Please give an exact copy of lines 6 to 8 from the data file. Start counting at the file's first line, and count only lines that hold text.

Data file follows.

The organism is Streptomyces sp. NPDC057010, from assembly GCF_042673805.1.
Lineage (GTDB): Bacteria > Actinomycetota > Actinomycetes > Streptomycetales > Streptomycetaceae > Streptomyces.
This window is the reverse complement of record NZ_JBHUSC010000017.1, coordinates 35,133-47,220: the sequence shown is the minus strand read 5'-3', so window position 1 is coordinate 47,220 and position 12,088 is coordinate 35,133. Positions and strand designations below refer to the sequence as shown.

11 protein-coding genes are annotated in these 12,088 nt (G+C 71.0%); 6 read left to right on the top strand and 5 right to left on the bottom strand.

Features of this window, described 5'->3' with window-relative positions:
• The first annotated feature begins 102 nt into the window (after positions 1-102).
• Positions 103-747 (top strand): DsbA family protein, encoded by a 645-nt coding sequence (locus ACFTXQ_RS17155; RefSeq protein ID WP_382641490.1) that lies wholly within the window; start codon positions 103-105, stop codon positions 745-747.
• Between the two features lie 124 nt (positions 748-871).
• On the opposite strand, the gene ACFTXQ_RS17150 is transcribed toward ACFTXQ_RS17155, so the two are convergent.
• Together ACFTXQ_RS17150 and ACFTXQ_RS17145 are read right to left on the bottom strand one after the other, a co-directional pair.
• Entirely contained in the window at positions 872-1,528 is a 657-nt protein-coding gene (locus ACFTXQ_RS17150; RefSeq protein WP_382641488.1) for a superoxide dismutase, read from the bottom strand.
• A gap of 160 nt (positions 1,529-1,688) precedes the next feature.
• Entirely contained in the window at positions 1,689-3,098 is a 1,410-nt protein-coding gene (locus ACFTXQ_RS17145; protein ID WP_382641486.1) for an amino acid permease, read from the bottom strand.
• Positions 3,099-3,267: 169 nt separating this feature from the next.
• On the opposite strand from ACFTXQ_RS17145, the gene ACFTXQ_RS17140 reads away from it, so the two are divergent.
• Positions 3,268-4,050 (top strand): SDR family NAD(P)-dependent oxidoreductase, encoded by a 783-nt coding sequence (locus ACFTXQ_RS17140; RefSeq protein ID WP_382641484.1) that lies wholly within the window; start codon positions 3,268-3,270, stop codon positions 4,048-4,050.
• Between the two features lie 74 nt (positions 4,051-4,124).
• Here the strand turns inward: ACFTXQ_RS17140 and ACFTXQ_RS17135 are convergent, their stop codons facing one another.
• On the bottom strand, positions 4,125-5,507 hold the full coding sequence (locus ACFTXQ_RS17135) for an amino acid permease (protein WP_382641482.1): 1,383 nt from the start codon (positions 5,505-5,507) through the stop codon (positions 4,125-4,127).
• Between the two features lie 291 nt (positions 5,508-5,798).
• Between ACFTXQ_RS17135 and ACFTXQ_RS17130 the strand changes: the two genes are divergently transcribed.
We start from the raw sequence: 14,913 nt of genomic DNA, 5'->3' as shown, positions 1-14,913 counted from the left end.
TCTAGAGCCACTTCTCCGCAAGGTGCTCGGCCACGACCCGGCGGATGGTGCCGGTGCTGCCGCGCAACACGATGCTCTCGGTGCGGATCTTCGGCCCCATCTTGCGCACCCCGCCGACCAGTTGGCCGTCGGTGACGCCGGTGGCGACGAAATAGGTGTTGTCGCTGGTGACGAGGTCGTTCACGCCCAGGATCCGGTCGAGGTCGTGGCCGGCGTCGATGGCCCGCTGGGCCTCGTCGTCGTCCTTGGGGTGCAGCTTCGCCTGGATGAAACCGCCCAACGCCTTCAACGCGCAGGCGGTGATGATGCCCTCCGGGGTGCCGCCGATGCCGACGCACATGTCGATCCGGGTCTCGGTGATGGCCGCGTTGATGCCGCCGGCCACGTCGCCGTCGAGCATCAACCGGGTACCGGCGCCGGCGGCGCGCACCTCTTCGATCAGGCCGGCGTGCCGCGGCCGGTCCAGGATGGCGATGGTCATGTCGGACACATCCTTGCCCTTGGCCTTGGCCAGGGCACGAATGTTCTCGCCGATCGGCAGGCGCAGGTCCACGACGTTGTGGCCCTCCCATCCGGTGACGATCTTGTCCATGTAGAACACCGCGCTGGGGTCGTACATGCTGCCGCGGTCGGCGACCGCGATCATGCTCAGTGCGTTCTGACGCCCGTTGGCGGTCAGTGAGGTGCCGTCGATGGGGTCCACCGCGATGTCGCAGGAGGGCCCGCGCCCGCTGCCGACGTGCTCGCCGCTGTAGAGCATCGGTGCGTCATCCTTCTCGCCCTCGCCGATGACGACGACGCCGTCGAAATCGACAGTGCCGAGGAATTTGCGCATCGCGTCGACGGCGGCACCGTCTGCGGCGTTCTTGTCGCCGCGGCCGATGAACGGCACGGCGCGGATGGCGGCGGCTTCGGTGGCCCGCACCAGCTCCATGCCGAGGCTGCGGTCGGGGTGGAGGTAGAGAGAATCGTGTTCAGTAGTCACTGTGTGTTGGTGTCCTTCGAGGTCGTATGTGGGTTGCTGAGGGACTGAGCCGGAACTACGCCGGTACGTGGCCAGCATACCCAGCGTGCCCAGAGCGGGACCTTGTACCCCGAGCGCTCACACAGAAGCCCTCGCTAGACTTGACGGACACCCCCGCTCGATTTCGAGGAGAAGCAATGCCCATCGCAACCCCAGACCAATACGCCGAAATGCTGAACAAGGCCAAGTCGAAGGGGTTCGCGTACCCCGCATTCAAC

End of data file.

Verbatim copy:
• The first annotated feature begins 102 nt into the window (after positions 1-102).
• Positions 103-747 (top strand): DsbA family protein, encoded by a 645-nt coding sequence (locus ACFTXQ_RS17155; RefSeq protein ID WP_382641490.1) that lies wholly within the window; start codon positions 103-105, stop codon positions 745-747.
• Between the two features lie 124 nt (positions 748-871).